No Time to Die

No Time to Die

James Bond has left active service. His peace is short-lived when Felix Leiter, an old friend from the CIA, turns up asking for help, leading Bond onto the trail of a mysterious villain armed with dangerous new technology.

Daniel Craig’s 5th and final Bond movie finally arrives in cinemas almost 18 months after originally intended and I’m delighted to say it was well worth the wait. This is a magnificent finale to Daniel Craig’s version of Bond, a perfect capper to a performer who will be remembered as one of the very best James Bond’s we’ve had. ‘No Time to Die’ is a movie that builds on the legacy that this series has built up over the past 15 years, bringing everything together into a final film that is breathtaking, thrilling and perhaps surprisingly for a Bond movie, emotionally engaging. ‘Casino Royale’ is widely regarded as the finest of Craig’s entries, but on initial impressions, I think ‘No Time to Die’ might have just topped it.

So let’s start with the plot. The movie begins with Bond in retirement (as much as Bond can be!), enjoying his time in Italy with Madeleine Swann (Lea Seydoux), the love interest who he met in the series previous entry ‘Spectre’. After an assassination attempt fails, Bond finds himself drawn back into the espionage business on account of a tip from his old CIA friend Felix Leiter (Jeffrey Wright). This takes Bond to Cuba, Norway and back to the UK amongst others as we start to discover that a new player, Lyutsifer Safin (Rami Malek), has managed to get his hands on a dangerous new bioweapon. ‘No Time to Die’ uses pretty much every recurring character and every little element from previous movies and these well established relationships with Bond help to deliver some of the emotional heft that makes this particular movie really standout.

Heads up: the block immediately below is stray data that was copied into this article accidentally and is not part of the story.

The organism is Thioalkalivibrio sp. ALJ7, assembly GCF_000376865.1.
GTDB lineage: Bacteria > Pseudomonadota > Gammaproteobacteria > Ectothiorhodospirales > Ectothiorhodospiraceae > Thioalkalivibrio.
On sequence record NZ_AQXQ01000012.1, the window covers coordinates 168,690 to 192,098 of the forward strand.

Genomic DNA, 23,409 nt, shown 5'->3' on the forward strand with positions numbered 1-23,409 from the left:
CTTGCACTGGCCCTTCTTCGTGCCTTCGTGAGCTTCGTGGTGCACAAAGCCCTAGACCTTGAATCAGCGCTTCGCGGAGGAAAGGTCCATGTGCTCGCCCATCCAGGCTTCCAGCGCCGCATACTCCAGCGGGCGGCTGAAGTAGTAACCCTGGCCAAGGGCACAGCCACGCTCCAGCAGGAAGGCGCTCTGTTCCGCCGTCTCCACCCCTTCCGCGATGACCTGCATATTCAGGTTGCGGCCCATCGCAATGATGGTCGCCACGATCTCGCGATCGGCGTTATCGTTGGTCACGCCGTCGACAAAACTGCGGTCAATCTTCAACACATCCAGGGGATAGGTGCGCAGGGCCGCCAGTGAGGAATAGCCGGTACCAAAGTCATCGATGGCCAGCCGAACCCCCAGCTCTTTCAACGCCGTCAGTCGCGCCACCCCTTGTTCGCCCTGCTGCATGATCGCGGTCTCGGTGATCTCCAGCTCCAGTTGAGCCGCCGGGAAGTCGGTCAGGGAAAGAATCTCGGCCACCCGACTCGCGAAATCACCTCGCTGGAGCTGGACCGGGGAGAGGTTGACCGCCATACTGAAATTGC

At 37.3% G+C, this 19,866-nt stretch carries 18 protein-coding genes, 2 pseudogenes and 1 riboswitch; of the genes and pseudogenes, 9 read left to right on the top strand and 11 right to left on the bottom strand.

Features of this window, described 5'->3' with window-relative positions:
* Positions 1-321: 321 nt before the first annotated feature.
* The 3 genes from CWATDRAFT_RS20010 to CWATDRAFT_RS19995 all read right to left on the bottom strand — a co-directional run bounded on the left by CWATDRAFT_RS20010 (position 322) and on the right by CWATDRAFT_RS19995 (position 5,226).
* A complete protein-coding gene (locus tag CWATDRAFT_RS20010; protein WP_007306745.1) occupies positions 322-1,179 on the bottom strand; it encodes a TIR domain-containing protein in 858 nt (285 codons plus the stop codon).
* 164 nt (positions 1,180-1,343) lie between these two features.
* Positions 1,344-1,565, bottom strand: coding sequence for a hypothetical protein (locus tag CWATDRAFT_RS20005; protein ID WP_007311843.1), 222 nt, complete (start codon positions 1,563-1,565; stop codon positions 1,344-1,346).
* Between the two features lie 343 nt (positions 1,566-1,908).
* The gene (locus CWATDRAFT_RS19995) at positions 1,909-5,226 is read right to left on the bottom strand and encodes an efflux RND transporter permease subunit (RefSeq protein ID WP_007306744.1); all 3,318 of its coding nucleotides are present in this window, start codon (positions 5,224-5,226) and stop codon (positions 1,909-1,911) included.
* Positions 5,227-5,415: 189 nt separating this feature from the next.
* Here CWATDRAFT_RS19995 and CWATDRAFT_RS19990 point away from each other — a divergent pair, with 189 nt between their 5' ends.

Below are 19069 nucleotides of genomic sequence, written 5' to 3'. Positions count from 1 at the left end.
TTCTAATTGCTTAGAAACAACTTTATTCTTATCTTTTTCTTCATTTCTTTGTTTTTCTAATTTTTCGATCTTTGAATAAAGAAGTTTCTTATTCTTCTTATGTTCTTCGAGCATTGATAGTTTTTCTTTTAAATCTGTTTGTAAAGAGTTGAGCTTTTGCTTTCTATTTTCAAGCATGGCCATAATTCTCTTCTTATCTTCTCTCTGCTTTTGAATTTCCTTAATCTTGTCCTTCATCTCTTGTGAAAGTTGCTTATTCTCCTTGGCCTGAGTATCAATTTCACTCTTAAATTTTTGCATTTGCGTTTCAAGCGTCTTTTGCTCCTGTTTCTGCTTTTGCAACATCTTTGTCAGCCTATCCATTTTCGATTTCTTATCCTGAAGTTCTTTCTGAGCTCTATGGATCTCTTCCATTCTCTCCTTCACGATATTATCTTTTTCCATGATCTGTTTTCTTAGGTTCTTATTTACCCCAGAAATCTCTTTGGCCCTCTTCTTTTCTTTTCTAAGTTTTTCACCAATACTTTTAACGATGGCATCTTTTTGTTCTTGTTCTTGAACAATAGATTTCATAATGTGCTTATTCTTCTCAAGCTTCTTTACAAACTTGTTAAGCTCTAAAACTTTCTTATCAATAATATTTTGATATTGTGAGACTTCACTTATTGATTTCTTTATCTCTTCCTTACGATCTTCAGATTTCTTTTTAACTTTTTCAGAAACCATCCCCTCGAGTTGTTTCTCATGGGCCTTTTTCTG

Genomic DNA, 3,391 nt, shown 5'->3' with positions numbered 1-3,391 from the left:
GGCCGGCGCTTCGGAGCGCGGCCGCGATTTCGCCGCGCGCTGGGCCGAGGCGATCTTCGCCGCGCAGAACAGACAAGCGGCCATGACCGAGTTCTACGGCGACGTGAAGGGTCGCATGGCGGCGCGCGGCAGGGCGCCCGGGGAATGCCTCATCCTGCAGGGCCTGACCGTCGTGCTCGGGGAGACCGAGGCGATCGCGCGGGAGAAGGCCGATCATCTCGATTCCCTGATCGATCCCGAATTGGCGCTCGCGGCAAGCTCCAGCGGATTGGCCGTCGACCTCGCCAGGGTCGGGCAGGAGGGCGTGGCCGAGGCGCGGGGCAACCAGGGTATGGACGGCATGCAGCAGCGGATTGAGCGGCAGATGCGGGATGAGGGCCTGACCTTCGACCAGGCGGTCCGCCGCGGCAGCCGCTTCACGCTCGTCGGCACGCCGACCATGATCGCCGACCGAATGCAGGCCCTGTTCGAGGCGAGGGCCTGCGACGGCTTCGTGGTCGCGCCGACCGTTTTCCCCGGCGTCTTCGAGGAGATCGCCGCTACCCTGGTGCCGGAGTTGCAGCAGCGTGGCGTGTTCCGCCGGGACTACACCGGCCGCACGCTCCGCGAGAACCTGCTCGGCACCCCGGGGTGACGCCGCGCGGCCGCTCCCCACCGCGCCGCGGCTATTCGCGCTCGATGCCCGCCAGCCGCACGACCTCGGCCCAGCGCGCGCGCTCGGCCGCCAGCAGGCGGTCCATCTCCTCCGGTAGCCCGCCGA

The casting is superb for the new characters, with Lashana Lynch really enjoyable as the ‘new’ 007 and Billy Magnussen great as a smarmy CIA colleague of Felix. Rami Malek won’t go down as one of the greatest ever Bond villains but I thought he played the part well with fairly limited screentime for the primary villain. You can usually rely on Bond to showcase state of the art action sequences and ‘No Time to Die’ doesn’t let you down in this regard, with some exhilarating stunts and close escapes, but this is only window dressing if the script doesn’t deliver, and it does in absolute spades. I felt the tone was spot on and for a film that’s closing on 3 hours it never dragged for me.

I was blown away by ‘No Time to Die’ and it’s the Bond movie that’s grabbed me most since ‘Casino Royale’, if not further back. It works on many different levels and it is a fitting capper to Daniel Craig’s tenure – his replacement, whoever that may be, will have massive shoes to fill.

Rating: 5/5

Directed By: Cary Fukunaga

Starring: Daniel Craig, Lea Seydoux, Rami Malek, Ralph Fiennes, Naomie Harris, Ben Whishaw, Lashana Lynch, Jeffrey Wright, Billy Magnussen, Ana de Armas, David Dencik, Rory Kinnear, Dali Benssalah, Lisa-Dorah Sonnet and Christoph Waltz

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